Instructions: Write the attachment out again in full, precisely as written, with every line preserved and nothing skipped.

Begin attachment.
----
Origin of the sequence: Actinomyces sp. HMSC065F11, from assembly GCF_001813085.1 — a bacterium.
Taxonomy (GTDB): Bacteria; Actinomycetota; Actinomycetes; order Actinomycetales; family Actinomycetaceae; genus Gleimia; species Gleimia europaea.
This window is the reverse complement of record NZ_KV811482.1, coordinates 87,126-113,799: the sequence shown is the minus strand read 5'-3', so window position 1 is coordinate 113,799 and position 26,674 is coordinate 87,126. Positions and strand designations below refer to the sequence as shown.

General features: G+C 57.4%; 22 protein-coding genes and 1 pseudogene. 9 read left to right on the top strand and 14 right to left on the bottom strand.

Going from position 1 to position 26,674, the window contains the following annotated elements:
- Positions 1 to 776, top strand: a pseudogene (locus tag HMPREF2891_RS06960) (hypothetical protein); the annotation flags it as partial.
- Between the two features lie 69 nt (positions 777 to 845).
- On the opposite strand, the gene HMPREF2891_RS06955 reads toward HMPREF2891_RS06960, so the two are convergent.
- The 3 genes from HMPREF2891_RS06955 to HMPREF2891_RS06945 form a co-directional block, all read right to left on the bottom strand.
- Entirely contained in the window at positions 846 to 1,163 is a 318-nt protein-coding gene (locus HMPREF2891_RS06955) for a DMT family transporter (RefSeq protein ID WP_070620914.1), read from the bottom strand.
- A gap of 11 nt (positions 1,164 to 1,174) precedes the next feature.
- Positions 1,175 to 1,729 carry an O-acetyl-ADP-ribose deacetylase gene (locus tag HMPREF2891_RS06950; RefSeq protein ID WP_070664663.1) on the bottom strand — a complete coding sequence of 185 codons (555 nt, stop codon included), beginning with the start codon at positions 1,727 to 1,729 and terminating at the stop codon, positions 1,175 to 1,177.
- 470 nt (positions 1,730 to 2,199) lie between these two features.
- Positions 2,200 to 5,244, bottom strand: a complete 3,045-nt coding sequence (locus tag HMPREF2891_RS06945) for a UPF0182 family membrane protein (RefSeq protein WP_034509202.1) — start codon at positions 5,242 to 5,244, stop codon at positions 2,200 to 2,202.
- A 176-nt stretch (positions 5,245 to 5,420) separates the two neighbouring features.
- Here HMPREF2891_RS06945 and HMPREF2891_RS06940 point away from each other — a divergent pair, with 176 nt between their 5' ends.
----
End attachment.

Origin of the sequence: Actinomyces sp. HMSC065F11, from assembly GCF_001813085.1 — a bacterium.
Taxonomy (GTDB): Bacteria; Actinomycetota; Actinomycetes; order Actinomycetales; family Actinomycetaceae; genus Gleimia; species Gleimia europaea.
This window is the reverse complement of record NZ_KV811482.1, coordinates 87,126-113,799: the sequence shown is the minus strand read 5'-3', so window position 1 is coordinate 113,799 and position 26,674 is coordinate 87,126. Positions and strand designations below refer to the sequence as shown.

General features: G+C 57.4%; 22 protein-coding genes and 1 pseudogene. 9 read left to right on the top strand and 14 right to left on the bottom strand.

Going from position 1 to position 26,674, the window contains the following annotated elements:
- Positions 1 to 776, top strand: a pseudogene (locus tag HMPREF2891_RS06960) (hypothetical protein); the annotation flags it as partial.
- Between the two features lie 69 nt (positions 777 to 845).
- On the opposite strand, the gene HMPREF2891_RS06955 reads toward HMPREF2891_RS06960, so the two are convergent.
- The 3 genes from HMPREF2891_RS06955 to HMPREF2891_RS06945 form a co-directional block, all read right to left on the bottom strand.
- Entirely contained in the window at positions 846 to 1,163 is a 318-nt protein-coding gene (locus HMPREF2891_RS06955) for a DMT family transporter (RefSeq protein ID WP_070620914.1), read from the bottom strand.
- A gap of 11 nt (positions 1,164 to 1,174) precedes the next feature.
- Positions 1,175 to 1,729 carry an O-acetyl-ADP-ribose deacetylase gene (locus tag HMPREF2891_RS06950; RefSeq protein ID WP_070664663.1) on the bottom strand — a complete coding sequence of 185 codons (555 nt, stop codon included), beginning with the start codon at positions 1,727 to 1,729 and terminating at the stop codon, positions 1,175 to 1,177.
- 470 nt (positions 1,730 to 2,199) lie between these two features.
- Positions 2,200 to 5,244, bottom strand: a complete 3,045-nt coding sequence (locus tag HMPREF2891_RS06945) for a UPF0182 family membrane protein (RefSeq protein WP_034509202.1) — start codon at positions 5,242 to 5,244, stop codon at positions 2,200 to 2,202.
- A 176-nt stretch (positions 5,245 to 5,420) separates the two neighbouring features.
- Here HMPREF2891_RS06945 and HMPREF2891_RS06940 point away from each other — a divergent pair, with 176 nt between their 5' ends.